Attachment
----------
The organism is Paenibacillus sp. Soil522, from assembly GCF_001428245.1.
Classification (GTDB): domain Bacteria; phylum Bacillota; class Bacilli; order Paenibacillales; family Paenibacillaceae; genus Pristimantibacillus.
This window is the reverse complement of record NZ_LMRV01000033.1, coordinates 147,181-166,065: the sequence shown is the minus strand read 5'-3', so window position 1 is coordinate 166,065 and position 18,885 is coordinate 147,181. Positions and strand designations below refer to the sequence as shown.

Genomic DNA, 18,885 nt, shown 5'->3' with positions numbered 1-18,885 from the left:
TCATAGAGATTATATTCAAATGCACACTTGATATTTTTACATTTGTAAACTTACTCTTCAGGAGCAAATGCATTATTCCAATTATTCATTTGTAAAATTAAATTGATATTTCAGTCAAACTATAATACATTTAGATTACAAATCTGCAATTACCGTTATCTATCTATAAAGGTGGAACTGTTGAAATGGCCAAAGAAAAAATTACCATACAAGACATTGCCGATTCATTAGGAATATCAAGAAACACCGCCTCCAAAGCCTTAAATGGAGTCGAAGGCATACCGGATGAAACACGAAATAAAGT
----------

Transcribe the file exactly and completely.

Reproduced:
The organism is Paenibacillus sp. Soil522, from assembly GCF_001428245.1.
Classification (GTDB): domain Bacteria; phylum Bacillota; class Bacilli; order Paenibacillales; family Paenibacillaceae; genus Pristimantibacillus.
This window is the reverse complement of record NZ_LMRV01000033.1, coordinates 147,181-166,065: the sequence shown is the minus strand read 5'-3', so window position 1 is coordinate 166,065 and position 18,885 is coordinate 147,181. Positions and strand designations below refer to the sequence as shown.

Genomic DNA, 18,885 nt, shown 5'->3' with positions numbered 1-18,885 from the left:
TCATAGAGATTATATTCAAATGCACACTTGATATTTTTACATTTGTAAACTTACTCTTCAGGAGCAAATGCATTATTCCAATTATTCATTTGTAAAATTAAATTGATATTTCAGTCAAACTATAATACATTTAGATTACAAATCTGCAATTACCGTTATCTATCTATAAAGGTGGAACTGTTGAAATGGCCAAAGAAAAAATTACCATACAAGACATTGCCGATTCATTAGGAATATCAAGAAACACCGCCTCCAAAGCCTTAAATGGAGTCGAAGGCATACCGGATGAAACACGAAATAAAGT